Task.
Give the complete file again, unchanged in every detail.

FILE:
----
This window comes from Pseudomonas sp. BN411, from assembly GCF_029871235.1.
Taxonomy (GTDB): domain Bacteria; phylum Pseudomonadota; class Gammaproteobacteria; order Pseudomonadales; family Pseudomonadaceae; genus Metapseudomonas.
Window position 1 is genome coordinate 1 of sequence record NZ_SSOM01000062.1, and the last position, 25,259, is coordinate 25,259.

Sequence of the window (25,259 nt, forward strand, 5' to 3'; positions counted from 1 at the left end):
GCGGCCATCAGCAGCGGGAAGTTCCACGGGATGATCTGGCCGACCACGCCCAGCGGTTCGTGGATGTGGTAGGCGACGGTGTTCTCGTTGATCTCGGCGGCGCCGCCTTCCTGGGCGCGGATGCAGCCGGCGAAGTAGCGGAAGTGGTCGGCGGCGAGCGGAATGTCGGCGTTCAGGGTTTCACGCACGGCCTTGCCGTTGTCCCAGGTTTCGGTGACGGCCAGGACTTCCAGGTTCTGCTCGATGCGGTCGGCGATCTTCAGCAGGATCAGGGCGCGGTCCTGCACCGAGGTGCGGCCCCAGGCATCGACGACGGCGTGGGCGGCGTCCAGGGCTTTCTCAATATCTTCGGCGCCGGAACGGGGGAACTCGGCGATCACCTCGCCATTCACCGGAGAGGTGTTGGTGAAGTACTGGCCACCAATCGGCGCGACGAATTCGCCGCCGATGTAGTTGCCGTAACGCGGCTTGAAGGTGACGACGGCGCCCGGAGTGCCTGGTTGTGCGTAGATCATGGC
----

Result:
This window comes from Pseudomonas sp. BN411, from assembly GCF_029871235.1.
Taxonomy (GTDB): domain Bacteria; phylum Pseudomonadota; class Gammaproteobacteria; order Pseudomonadales; family Pseudomonadaceae; genus Metapseudomonas.
Window position 1 is genome coordinate 1 of sequence record NZ_SSOM01000062.1, and the last position, 25,259, is coordinate 25,259.

Sequence of the window (25,259 nt, forward strand, 5' to 3'; positions counted from 1 at the left end):
GCGGCCATCAGCAGCGGGAAGTTCCACGGGATGATCTGGCCGACCACGCCCAGCGGTTCGTGGATGTGGTAGGCGACGGTGTTCTCGTTGATCTCGGCGGCGCCGCCTTCCTGGGCGCGGATGCAGCCGGCGAAGTAGCGGAAGTGGTCGGCGGCGAGCGGAATGTCGGCGTTCAGGGTTTCACGCACGGCCTTGCCGTTGTCCCAGGTTTCGGTGACGGCCAGGACTTCCAGGTTCTGCTCGATGCGGTCGGCGATCTTCAGCAGGATCAGGGCGCGGTCCTGCACCGAGGTGCGGCCCCAGGCATCGACGACGGCGTGGGCGGCGTCCAGGGCTTTCTCAATATCTTCGGCGCCGGAACGGGGGAACTCGGCGATCACCTCGCCATTCACCGGAGAGGTGTTGGTGAAGTACTGGCCACCAATCGGCGCGACGAATTCGCCGCCGATGTAGTTGCCGTAACGCGGCTTGAAGGTGACGACGGCGCCCGGAGTGCCTGGTTGTGCGTAGATCATGGC